1. Apr 24, 2010

      <p>Until now this proposal was not accepted for core.<br />
      As long as it's not accepted I will not work on it or give pre-work to others.</p>

      <p>The reason is that in past many proposals were said to be rewritten and I want to prevent me to rewrite things multiple times.</p>

      <p>Sample code is of course helpful. If it's used or not depends on many things but it can show other ways of how to do things for one of the adapters.</p>

  3. Jul 28, 2010

    <p>Thomas, I assume you've heard about padraic's idea of writing a htmlpurifier alternative for ZF ( <a class="external-link" href=""></a> ). Once proposed, and if accepted, would it be a viable option to rely on this component in order to minimize duplication of functionality across the framework?</p>

    1. Jul 30, 2010

      <p>This proposal was written last year. At this time written paddy did not have had his idea and until now there is no proposal available within ZF.</p>

      <p>This proposal was intended to be an improvement for the old Zend_Filter_StripTags and should add a validator for HTML which was not available until then.</p>

      <p>When paddys "Wibble" can work as validator and as filter for html content, then this proposal is obsolet and can be archived.</p>

      <p>But as long as the related proposal is not available I would not archive it.</p>

      <p>When Wibble does not work at filter and validator but only as "HTMLPurifier" replacement then this proposal is not obsolet and can of course use Wibble as adapter.</p>

      <p>Another note: This proposal is intended for 2.0, not for 1.11 because we can not delete Zend_Filter_StripTags before 2.0 (BC problems)</p>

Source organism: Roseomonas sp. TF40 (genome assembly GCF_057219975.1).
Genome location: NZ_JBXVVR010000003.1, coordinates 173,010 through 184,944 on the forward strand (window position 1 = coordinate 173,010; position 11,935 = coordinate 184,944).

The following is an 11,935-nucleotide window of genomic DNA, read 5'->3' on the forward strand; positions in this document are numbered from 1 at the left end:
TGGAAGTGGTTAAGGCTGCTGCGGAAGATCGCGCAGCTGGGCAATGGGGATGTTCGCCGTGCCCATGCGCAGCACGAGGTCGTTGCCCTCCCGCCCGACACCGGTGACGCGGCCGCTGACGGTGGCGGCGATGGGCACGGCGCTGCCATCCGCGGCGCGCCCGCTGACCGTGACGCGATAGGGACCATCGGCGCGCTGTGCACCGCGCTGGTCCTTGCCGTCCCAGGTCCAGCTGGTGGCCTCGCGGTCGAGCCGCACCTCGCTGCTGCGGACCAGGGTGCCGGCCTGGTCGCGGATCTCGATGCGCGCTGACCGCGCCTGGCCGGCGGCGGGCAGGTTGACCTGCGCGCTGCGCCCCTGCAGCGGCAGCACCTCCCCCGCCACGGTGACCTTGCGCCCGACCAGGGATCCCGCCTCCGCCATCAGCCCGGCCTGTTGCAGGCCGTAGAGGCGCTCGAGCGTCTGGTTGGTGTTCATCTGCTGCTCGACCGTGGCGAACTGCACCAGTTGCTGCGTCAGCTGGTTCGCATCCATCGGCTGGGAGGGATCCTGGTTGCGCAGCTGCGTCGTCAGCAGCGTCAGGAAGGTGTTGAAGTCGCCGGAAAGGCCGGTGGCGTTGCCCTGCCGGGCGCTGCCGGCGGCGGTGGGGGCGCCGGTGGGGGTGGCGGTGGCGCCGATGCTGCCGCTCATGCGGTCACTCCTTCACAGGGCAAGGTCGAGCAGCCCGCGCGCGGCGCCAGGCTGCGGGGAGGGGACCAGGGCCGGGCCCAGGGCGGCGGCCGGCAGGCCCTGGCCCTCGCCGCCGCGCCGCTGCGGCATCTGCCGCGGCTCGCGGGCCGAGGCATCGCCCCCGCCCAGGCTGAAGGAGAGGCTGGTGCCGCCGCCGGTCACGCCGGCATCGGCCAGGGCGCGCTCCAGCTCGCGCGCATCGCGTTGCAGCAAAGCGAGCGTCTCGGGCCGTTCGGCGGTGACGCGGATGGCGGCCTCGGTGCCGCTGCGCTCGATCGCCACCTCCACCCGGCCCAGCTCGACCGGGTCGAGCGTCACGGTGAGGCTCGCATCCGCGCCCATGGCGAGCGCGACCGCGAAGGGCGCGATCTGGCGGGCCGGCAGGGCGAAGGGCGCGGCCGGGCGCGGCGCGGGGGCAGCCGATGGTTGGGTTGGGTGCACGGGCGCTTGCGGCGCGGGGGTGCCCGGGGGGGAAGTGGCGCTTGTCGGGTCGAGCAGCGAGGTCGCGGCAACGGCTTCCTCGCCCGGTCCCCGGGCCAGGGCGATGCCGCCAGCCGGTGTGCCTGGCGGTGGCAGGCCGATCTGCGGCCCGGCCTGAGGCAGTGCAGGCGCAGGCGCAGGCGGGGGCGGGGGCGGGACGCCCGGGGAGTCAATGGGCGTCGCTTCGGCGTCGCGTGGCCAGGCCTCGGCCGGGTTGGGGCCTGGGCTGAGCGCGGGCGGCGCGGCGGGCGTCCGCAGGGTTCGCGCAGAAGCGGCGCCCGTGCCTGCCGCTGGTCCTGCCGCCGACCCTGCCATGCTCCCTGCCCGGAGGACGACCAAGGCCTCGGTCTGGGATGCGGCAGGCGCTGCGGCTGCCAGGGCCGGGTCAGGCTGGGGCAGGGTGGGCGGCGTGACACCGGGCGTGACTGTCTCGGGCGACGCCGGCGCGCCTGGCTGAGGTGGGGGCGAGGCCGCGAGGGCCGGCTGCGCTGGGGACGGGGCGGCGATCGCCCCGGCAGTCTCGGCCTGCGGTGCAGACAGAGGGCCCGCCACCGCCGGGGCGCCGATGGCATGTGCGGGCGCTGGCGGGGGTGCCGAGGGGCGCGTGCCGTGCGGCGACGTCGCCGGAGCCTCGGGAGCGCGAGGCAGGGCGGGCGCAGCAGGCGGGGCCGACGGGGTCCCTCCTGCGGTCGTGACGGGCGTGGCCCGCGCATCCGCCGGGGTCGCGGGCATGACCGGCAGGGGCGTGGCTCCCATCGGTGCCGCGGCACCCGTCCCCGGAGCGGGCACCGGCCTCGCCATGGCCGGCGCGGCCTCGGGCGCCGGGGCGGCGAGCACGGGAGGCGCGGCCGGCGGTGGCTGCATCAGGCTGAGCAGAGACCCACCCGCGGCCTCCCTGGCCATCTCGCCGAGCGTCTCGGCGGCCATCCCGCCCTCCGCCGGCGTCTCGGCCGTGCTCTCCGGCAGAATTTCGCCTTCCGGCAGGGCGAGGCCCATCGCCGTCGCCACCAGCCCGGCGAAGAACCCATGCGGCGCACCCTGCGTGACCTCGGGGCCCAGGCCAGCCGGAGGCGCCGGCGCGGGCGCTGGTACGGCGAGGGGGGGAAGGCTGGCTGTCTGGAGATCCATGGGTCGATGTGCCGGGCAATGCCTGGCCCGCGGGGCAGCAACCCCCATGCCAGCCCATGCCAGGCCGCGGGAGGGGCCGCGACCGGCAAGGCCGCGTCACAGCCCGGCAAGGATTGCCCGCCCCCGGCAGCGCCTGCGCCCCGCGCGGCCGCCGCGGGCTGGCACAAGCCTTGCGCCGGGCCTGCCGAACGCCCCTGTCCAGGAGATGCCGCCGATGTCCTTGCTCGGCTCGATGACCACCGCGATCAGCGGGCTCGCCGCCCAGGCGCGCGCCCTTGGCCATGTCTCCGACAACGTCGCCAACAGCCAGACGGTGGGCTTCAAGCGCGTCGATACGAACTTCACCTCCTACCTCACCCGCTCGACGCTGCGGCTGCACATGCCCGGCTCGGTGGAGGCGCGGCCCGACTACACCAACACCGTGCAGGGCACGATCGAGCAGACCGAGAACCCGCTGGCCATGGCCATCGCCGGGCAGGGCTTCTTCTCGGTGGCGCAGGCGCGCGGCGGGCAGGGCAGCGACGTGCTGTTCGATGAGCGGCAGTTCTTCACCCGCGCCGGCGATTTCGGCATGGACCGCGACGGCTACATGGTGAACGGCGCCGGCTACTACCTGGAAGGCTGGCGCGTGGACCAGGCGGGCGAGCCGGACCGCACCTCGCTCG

4. Aug 09, 2010

    <p>Clearification:<br />
    This proposal is NOT intended to add a HTML sanitiser.<br />
    The intention for this filter is to provide a unified integration point for several HTML sanitisers which are available.</p>

    <p>This could be Tidy, HTMLPurifier, the newly proposed Wibble or any other.<br />
    All of them should be integrated by an adapter which will be used by this filter.</p>

    <p>Different than Zend_Filter_StripTags this filter will itself not change content but redirect to the adapter (Tidy for example) which does the job.</p>

    <p>Same goes for the proposed validator.</p>

    1. Aug 12, 2010

      <p>Tidy and HTMLPurifier do <em>very</em> different things. Tidy is intended to normalize markup so that it is in a valid state. HTMLPurifier also does this, but as the final step of a process that also includes scrubbing for XSS, CSRF, and other security vectors. As such, of the two potential adapters you list, only one satisfies the requirements you list in the proposal.</p>

      <p>While the adapter approach may make sense, I'm personally of the mind that we cannot claim this as a security-oriented filter unless it restricts usage to known good HTML sanitisers. Currently, there is only one PHP library that fully satisfies that criteria (HTMLPurifier), and one that is currently in proposal status for ZF (Wibble). I think we should postpone movement on this proposal until Wibble matures and/or have separate filters for HTMLPurifier and our ZF implementation.</p>